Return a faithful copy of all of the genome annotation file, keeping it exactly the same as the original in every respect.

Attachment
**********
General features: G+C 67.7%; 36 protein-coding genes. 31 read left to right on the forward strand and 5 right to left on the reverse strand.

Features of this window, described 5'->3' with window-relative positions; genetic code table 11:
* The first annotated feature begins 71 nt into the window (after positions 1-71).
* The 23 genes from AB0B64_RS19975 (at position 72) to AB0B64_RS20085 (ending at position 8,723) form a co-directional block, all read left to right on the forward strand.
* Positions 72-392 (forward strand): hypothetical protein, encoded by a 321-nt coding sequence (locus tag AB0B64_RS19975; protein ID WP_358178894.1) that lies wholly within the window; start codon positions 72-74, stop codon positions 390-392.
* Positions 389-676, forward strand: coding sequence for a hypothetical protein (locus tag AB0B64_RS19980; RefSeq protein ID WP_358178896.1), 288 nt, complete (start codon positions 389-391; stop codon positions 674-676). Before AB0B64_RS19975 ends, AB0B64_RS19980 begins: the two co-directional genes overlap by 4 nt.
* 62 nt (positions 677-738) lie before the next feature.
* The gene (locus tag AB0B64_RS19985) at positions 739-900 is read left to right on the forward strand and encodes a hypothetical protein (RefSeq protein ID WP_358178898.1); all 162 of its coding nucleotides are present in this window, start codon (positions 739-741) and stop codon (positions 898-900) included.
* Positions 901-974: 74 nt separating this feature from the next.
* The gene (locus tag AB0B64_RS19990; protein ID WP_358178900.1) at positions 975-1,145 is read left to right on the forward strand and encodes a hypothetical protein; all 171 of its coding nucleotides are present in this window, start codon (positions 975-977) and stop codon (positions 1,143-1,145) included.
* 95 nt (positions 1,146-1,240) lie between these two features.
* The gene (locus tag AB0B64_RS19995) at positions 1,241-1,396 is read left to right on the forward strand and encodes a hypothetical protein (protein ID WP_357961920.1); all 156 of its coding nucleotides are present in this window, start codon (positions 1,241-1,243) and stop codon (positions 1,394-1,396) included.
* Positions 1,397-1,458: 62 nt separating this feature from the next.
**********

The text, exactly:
General features: G+C 67.7%; 36 protein-coding genes. 31 read left to right on the forward strand and 5 right to left on the reverse strand.

Features of this window, described 5'->3' with window-relative positions; genetic code table 11:
* The first annotated feature begins 71 nt into the window (after positions 1-71).
* The 23 genes from AB0B64_RS19975 (at position 72) to AB0B64_RS20085 (ending at position 8,723) form a co-directional block, all read left to right on the forward strand.
* Positions 72-392 (forward strand): hypothetical protein, encoded by a 321-nt coding sequence (locus tag AB0B64_RS19975; protein ID WP_358178894.1) that lies wholly within the window; start codon positions 72-74, stop codon positions 390-392.
* Positions 389-676, forward strand: coding sequence for a hypothetical protein (locus tag AB0B64_RS19980; RefSeq protein ID WP_358178896.1), 288 nt, complete (start codon positions 389-391; stop codon positions 674-676). Before AB0B64_RS19975 ends, AB0B64_RS19980 begins: the two co-directional genes overlap by 4 nt.
* 62 nt (positions 677-738) lie before the next feature.
* The gene (locus tag AB0B64_RS19985) at positions 739-900 is read left to right on the forward strand and encodes a hypothetical protein (RefSeq protein ID WP_358178898.1); all 162 of its coding nucleotides are present in this window, start codon (positions 739-741) and stop codon (positions 898-900) included.
* Positions 901-974: 74 nt separating this feature from the next.
* The gene (locus tag AB0B64_RS19990; protein ID WP_358178900.1) at positions 975-1,145 is read left to right on the forward strand and encodes a hypothetical protein; all 171 of its coding nucleotides are present in this window, start codon (positions 975-977) and stop codon (positions 1,143-1,145) included.
* 95 nt (positions 1,146-1,240) lie between these two features.
* The gene (locus tag AB0B64_RS19995) at positions 1,241-1,396 is read left to right on the forward strand and encodes a hypothetical protein (protein ID WP_357961920.1); all 156 of its coding nucleotides are present in this window, start codon (positions 1,241-1,243) and stop codon (positions 1,394-1,396) included.
* Positions 1,397-1,458: 62 nt separating this feature from the next.